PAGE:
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Wineries May Have Kept California’s Wildfires From Getting Even Worse

Grapevines multitasking as a firebreak. Photo: Robyn Beck/AFP/Getty Images

California’s wildfires in Napa and Sonoma have now claimed 31 lives and scorched an area equivalent to four Disney Worlds, but there’s at least a little good news thanks to the two valleys’ wineries. According to the L.A. Times, which checked to see how they’d held up, many vineyards in the burn areas emerged “largely unscathed,” miraculously. The story says their “lush rows of green vines stand in stark contrast” to the surrounding forestland that’s charred and nearby residential neighborhoods that are all but completely torched.

The economic toll is expected to be massive, but despite initial reports of heavy losses (oenophiles briefly reckoned with the fear that they’d maybe lost Robert Mondavi Winery and Stag’s Leap), the paper suggests that vineyards’ buildings suffered barely any damage. The night-and-day difference between their green vines and the burned-out suburbs near Santa Rosa is “remarkable,” it says. One winemaker in Napa says his property’s wildland “all burned … except the vineyard.” Another winery, Signorello Estate, lost its tasting room, but somehow its 40 acres of vines, some decades-old, are still intact. “The fire just came up to the edge of the vineyard and stopped,” the owner tells the Times.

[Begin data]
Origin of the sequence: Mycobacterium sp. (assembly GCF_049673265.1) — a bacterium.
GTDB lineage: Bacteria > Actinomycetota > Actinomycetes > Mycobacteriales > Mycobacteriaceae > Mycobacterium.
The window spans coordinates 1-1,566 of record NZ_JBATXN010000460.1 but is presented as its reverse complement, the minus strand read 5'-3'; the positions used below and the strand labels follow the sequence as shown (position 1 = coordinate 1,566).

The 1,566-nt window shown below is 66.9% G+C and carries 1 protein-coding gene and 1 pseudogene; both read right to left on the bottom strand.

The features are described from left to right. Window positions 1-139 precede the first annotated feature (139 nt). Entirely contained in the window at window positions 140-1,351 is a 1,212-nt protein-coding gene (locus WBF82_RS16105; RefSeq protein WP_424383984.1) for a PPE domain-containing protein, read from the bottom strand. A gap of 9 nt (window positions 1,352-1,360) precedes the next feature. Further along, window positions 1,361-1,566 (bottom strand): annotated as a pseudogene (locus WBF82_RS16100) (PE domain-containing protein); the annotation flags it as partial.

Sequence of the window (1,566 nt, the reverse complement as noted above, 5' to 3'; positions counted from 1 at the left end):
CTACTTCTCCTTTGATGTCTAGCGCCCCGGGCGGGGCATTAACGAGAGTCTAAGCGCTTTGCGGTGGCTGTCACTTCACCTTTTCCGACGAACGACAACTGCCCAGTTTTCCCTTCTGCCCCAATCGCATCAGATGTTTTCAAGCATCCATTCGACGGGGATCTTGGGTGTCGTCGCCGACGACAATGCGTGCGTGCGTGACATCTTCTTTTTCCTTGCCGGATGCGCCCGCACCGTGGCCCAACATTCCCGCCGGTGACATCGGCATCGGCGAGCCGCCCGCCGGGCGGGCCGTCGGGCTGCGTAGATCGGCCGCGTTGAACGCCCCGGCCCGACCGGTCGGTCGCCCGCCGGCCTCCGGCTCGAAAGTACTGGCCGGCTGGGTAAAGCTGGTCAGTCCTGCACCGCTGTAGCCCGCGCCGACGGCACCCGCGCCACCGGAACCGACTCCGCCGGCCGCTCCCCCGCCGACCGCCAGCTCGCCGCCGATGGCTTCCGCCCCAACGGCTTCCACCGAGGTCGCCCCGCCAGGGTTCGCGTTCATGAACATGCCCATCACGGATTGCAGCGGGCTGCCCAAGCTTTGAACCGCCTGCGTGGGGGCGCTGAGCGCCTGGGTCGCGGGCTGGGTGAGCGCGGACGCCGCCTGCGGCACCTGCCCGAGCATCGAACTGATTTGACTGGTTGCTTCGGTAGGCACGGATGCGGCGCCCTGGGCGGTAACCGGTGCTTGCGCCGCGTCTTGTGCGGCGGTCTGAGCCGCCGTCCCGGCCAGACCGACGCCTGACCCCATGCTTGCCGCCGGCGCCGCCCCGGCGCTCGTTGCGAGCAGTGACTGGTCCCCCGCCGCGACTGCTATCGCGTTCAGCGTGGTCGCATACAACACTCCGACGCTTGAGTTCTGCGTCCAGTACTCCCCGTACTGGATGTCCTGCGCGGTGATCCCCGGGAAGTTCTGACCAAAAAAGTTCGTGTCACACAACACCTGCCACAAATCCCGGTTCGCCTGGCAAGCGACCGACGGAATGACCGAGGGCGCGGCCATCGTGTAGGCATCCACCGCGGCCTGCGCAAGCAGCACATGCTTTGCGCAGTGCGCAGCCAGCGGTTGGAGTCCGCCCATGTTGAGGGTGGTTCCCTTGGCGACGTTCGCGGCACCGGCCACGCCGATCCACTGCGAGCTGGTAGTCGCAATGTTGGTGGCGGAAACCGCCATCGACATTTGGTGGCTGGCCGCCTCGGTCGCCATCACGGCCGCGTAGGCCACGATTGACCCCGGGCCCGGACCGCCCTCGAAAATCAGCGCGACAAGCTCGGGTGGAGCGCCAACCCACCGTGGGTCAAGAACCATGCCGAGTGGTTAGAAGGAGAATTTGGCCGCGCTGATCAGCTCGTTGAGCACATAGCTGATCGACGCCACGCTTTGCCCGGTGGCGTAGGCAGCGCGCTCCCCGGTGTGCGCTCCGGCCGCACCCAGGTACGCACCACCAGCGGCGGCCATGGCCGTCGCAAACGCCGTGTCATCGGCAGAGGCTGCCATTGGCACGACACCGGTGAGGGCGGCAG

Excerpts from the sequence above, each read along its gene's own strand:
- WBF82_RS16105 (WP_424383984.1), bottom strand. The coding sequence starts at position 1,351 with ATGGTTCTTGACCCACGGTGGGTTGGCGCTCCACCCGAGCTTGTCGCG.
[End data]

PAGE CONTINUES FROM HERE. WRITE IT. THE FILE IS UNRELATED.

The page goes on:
The head of Napa Valley Grapegrowers says it’s become clear that wineries actually “saved property and lives in Napa County,” and that in some cases fires stopped so abruptly, it was “as if you drew a line in the grass.” Experts believe that the patches of verdant, well-irrigated land served as firebreaks, helping contain the flames.

Another plus: About 85 percent of grapes had already been harvested, so the risk of so-called “smoke taint” is actually quite low. There’s still plenty for winery owners to be bummed about — many of them have had to shutter their tasting rooms, heat damage to vines remains a big unknown, and they’ll have to find ways to protect grapes from adjacent burn areas’ runoff. But at least one winemaker tells the Times that he was able to harvest grapes 24 hours after flames swept across his property.

California Wineries May Have Helped Contain Wildfires